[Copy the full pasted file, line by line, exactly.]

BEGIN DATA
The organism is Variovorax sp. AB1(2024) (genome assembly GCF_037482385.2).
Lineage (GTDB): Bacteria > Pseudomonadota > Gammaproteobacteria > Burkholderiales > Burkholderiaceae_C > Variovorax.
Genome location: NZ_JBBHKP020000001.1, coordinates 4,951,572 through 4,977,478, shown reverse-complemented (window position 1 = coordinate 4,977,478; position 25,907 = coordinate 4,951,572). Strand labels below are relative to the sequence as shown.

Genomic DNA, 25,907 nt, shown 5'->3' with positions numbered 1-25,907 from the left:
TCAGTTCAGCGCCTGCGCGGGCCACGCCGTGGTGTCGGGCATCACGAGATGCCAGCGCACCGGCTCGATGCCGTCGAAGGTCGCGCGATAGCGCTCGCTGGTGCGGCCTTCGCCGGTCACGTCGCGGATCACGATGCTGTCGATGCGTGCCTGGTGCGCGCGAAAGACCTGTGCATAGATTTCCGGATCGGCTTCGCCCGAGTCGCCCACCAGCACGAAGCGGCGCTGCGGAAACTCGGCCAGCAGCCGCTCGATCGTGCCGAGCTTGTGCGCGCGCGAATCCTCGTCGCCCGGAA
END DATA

The organism is Variovorax sp. AB1(2024) (genome assembly GCF_037482385.2).
Lineage (GTDB): Bacteria > Pseudomonadota > Gammaproteobacteria > Burkholderiales > Burkholderiaceae_C > Variovorax.
Genome location: NZ_JBBHKP020000001.1, coordinates 4,951,572 through 4,977,478, shown reverse-complemented (window position 1 = coordinate 4,977,478; position 25,907 = coordinate 4,951,572). Strand labels below are relative to the sequence as shown.

Genomic DNA, 25,907 nt, shown 5'->3' with positions numbered 1-25,907 from the left:
TCAGTTCAGCGCCTGCGCGGGCCACGCCGTGGTGTCGGGCATCACGAGATGCCAGCGCACCGGCTCGATGCCGTCGAAGGTCGCGCGATAGCGCTCGCTGGTGCGGCCTTCGCCGGTCACGTCGCGGATCACGATGCTGTCGATGCGTGCCTGGTGCGCGCGAAAGACCTGTGCATAGATTTCCGGATCGGCTTCGCCCGAGTCGCCCACCAGCACGAAGCGGCGCTGCGGAAACTCGGCCAGCAGCCGCTCGATCGTGCCGAGCTTGTGCGCGCGCGAATCCTCGTCGCCCGGAA